Last week, several members of India and Russia’s think tank community sat down for two days of conversation in Moscow. Since so much of our knowledge on Russian affairs comes filtered either through the prism of Western reportage or though pro-establishment Russian media, engaging in closed-door discussions with leading intellectuals and policy influencers was particularly valuable. Here are some of my impressions after participating in the talks.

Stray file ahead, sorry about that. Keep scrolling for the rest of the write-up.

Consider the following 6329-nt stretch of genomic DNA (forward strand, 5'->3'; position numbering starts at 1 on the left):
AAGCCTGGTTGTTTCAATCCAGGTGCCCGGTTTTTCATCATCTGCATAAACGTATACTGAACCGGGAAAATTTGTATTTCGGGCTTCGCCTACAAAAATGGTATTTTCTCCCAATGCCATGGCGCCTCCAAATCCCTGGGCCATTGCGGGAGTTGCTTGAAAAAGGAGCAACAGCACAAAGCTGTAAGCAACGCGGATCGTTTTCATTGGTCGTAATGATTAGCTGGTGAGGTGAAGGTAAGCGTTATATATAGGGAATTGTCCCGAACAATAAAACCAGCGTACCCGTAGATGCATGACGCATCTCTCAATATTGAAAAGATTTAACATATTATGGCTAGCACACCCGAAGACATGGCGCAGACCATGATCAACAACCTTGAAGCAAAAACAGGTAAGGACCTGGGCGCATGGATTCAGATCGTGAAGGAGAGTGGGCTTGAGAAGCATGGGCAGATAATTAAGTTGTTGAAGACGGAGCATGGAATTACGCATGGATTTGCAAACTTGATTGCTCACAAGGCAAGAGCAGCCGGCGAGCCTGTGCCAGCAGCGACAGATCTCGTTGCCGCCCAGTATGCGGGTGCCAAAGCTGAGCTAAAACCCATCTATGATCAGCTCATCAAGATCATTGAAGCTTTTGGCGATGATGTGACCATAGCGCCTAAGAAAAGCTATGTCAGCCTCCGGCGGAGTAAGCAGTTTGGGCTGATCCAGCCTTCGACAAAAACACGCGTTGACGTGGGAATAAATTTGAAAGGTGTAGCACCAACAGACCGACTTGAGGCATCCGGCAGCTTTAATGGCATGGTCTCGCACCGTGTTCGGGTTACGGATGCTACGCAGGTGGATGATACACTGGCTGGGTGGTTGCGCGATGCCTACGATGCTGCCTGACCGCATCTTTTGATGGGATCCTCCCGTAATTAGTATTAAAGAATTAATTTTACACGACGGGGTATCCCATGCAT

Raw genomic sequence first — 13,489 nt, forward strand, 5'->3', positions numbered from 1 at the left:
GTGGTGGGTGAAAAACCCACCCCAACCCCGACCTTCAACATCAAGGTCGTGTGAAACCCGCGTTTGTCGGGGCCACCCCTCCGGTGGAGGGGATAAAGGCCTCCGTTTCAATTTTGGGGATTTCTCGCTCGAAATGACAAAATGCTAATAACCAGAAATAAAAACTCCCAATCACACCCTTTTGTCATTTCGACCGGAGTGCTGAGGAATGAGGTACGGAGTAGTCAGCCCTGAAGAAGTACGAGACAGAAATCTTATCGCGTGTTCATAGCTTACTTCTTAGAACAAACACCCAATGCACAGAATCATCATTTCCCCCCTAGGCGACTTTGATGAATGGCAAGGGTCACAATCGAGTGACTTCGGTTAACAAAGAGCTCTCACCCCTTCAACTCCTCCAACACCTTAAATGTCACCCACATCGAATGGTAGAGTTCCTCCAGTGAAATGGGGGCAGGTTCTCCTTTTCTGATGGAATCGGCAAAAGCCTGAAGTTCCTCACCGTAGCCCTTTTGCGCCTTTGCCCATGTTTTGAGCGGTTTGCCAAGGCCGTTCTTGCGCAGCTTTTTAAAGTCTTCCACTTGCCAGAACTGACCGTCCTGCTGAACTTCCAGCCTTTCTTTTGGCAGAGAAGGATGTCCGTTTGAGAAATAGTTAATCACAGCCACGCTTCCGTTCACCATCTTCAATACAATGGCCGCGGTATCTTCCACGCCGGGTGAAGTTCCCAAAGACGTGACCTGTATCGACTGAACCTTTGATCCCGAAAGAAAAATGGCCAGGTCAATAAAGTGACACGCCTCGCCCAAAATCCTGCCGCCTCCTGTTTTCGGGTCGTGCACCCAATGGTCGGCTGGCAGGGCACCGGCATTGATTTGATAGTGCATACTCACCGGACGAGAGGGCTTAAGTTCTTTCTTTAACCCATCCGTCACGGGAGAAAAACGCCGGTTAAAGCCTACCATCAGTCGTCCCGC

First, what came across quite clearly is that the Russian establishment sees itself in a state of siege. US sanctions have raised international pressure on the country — even if the Russians are loath to admit — and are pushing Moscow into greater isolation. Consequently, the paranoia of the siege mentality colours both elite and popular perceptions of international events. So the Russians might see, say, India’s closer engagement of the United States, Australia and Japan, in the form of the Quad, as partly inimical to their own interests. They are aware but do not give too much credence to the argument that the Quad is part of India’s effort to manage China’s rising power in our extended neighbourhood.